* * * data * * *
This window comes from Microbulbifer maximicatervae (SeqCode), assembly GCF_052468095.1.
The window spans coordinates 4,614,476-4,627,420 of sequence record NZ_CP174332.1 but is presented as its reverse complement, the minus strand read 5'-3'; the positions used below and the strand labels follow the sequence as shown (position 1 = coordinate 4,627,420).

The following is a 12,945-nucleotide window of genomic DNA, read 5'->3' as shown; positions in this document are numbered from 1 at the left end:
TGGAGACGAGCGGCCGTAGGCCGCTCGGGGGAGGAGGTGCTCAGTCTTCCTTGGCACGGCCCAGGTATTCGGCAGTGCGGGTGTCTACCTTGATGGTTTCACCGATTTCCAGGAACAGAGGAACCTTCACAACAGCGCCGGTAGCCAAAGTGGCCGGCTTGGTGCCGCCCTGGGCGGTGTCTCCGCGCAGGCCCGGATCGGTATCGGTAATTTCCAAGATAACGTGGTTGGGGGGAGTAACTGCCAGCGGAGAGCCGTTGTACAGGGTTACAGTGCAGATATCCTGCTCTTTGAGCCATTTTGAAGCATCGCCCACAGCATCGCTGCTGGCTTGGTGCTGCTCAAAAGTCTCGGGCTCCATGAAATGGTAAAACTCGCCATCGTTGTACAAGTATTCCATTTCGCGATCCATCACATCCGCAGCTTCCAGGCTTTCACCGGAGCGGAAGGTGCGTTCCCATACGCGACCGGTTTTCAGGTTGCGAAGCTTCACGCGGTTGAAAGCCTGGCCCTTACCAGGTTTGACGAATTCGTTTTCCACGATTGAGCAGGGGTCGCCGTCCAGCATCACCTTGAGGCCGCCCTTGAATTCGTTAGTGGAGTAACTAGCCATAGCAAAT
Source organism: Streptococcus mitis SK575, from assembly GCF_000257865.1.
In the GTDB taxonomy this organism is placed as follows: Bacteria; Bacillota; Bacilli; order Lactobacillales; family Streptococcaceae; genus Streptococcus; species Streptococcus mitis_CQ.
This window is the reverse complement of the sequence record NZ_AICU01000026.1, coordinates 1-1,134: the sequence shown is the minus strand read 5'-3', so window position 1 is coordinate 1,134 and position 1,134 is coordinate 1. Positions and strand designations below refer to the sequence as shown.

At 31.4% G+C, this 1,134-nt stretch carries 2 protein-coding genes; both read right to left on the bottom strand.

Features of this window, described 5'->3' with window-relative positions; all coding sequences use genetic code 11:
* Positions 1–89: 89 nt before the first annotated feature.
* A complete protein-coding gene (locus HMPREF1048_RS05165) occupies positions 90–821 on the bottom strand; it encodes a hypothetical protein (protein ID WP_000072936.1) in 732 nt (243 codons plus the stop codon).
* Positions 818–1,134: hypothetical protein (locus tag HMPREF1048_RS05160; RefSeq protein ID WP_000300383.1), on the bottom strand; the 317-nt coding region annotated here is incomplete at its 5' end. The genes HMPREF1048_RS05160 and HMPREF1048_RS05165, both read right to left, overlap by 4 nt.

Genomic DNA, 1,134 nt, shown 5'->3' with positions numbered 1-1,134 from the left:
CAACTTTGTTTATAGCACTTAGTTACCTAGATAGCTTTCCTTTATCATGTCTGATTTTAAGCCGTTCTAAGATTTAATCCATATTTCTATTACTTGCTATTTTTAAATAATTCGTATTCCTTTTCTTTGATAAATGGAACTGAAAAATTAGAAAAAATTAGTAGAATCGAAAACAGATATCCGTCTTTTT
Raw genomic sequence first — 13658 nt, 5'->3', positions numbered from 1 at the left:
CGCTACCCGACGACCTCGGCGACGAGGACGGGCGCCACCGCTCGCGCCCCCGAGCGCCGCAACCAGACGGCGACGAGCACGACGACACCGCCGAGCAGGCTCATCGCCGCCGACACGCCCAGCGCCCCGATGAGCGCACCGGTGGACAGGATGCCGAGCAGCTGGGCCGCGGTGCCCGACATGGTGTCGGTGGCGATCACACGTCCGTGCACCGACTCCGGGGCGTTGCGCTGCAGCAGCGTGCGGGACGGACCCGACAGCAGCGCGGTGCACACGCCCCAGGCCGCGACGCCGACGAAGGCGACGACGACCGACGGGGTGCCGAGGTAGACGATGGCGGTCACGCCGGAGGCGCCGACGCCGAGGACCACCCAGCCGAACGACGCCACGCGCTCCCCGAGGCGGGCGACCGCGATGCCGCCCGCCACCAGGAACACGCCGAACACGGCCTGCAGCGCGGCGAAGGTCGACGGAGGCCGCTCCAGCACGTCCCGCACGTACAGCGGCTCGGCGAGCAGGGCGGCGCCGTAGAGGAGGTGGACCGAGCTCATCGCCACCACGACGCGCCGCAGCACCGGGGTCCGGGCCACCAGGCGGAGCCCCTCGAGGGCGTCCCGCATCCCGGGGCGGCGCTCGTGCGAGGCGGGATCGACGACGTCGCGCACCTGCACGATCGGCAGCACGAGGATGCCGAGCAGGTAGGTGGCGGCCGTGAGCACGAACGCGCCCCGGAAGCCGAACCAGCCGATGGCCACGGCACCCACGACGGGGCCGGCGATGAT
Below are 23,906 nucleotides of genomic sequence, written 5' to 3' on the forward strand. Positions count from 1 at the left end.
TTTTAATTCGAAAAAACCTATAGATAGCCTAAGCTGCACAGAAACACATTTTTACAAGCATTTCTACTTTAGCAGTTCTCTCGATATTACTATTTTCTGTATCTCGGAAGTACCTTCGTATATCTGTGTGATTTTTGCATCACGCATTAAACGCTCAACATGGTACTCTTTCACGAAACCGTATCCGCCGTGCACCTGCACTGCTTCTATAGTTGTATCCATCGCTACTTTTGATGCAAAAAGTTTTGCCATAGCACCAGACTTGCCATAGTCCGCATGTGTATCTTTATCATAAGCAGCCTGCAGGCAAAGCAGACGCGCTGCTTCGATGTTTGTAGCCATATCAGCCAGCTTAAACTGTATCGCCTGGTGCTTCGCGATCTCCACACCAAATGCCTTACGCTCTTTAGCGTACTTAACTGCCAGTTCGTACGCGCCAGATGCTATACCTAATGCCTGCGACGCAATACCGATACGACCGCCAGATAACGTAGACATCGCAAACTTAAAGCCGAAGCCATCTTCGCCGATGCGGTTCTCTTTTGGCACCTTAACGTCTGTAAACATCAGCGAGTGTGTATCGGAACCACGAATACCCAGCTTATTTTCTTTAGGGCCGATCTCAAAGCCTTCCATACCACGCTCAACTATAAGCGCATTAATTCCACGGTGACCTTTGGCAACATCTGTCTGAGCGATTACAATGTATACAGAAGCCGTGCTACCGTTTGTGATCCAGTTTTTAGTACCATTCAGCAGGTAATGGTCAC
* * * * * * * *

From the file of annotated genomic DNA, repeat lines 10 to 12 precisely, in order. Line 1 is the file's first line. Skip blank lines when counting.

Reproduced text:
* Positions 1–89: 89 nt before the first annotated feature.
* A complete protein-coding gene (locus HMPREF1048_RS05165) occupies positions 90–821 on the bottom strand; it encodes a hypothetical protein (protein ID WP_000072936.1) in 732 nt (243 codons plus the stop codon).
* Positions 818–1,134: hypothetical protein (locus tag HMPREF1048_RS05160; RefSeq protein ID WP_000300383.1), on the bottom strand; the 317-nt coding region annotated here is incomplete at its 5' end. The genes HMPREF1048_RS05160 and HMPREF1048_RS05165, both read right to left, overlap by 4 nt.